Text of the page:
As the number of data sources providing real-time data streams increases, it is becoming more important that your applications can consume and immediately display this event data. Latency introduced by first storing this event data in a feature layer in an enterprise geodatabase so that clients can periodically poll a feature service to retrieve the data for display is proving to be problematic—especially when working with high-volume data streams.
The existing paradigm must change. Data persistence must be addressed as an archival task undertaken in parallel as event data is pushed in real-time to clients. It is recommended that you use a stream service—a type of ArcGIS Server service.
Introduction to stream services
A stream service emphasizes low latency, real-time data dissemination for client-server data flows. Clients connecting to a stream service begin receiving data immediately upon subscribing to the service. Clients can specify and reconfigure both spatial and attribute constraints without first unsubscribing and then reconnecting to the service.
Stream services leverage WebSocket technology, which supports full-duplex, bidirectional communication. This allows clients to specify the data they want to receive without having to unsubscribe and reestablish their connection to the service. Clients can filter stream service data by specifying either spatial or attribute constraints.
Connecting to a stream service to receive a real-time data feed allows you to separate the basic need of immediate event visualization from the need to persist data in a database. By configuring the GeoEvent Server output to broadcast event data via a stream service, you can store the latest event data in an enterprise relational data store or spatiotemporal big data store, but doing so is not a requirement for data visualization.
The illustration below compares how feature data has traditionally been received, processed, and consumed with how real-time data is received and broadcast using stream services.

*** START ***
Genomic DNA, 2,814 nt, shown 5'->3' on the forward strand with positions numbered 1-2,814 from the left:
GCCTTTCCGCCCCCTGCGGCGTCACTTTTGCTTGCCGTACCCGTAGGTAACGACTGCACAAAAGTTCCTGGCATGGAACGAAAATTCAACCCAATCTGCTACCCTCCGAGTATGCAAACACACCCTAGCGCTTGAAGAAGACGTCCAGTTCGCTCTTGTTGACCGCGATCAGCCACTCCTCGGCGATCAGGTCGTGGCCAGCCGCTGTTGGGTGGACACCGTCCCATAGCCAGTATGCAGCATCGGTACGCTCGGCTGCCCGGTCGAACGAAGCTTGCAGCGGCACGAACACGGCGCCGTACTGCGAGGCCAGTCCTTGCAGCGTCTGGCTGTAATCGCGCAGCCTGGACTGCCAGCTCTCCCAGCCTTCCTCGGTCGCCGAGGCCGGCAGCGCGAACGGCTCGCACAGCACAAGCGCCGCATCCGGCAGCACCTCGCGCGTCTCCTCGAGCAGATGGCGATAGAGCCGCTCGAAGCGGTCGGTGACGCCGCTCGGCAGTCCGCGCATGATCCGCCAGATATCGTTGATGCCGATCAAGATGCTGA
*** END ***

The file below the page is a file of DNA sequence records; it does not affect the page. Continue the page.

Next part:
Notice in the upper portion of the illustration how, prior to stream services, real-time data had to first be in a feature class, which required an enterprise geodatabase. To display the data, client applications had to periodically poll the feature service to obtain new and updated features.
The lower portion of the illustration shows how stream services allow real-time data to be received and immediately pushed to clients via a WebSocket.
Stream service publishing
Stream services are created and published in GeoEvent Manager as part of the workflow to configure a Send Features to a Stream Service Output Connector.
When configuring a Send Features to a Stream Service Output Connector, it is recommended that you use the ArcGIS Server or Portal for ArcGIS connection registered as the default in GeoEvent Server.
A Send Features to a Stream Service Output Connector configured and running as part of a GeoEvent Server instance must be incorporated into a GeoEvent Service configured and running on that same GeoEvent Server.
Stream services in the ArcGIS REST Services Directory
Stream services are listed in the ArcGIS REST Services Directory like any other ArcGIS Server service. Review a stream service's properties as well as use controls to broadcast event data and subscribe to receive event data from a stream service.
- Clicking Broadcast will open a web page from which you can provide an Esri Feature JSON representation of one or more features and send the features to clients connected to a stream service.
- Clicking Subscribe will open a web page from which you can connect to a stream service to see any features being streamed. If you have a high-volume stream of data, the form on this page can quickly become overloaded; use this page for short periods of time only to confirm that clients subscribing to a stream service are receiving data.
See Stream Services for more information on stream services in ArcGIS REST API.
Consume a stream service
Stream services can also be consumed by incorporating them into a web map and in ArcGIS Pro.
See Stream layers for more information on consuming stream services in ArcGIS Pro.
Filter a stream service
A stream service allows filtering on a per-client basis. Each client can request a filter be applied to the data before it is sent from the stream service. This filter will not affect the data flowing to any of the other clients. The filter can be specified at the time the connection is made or after the connection is established.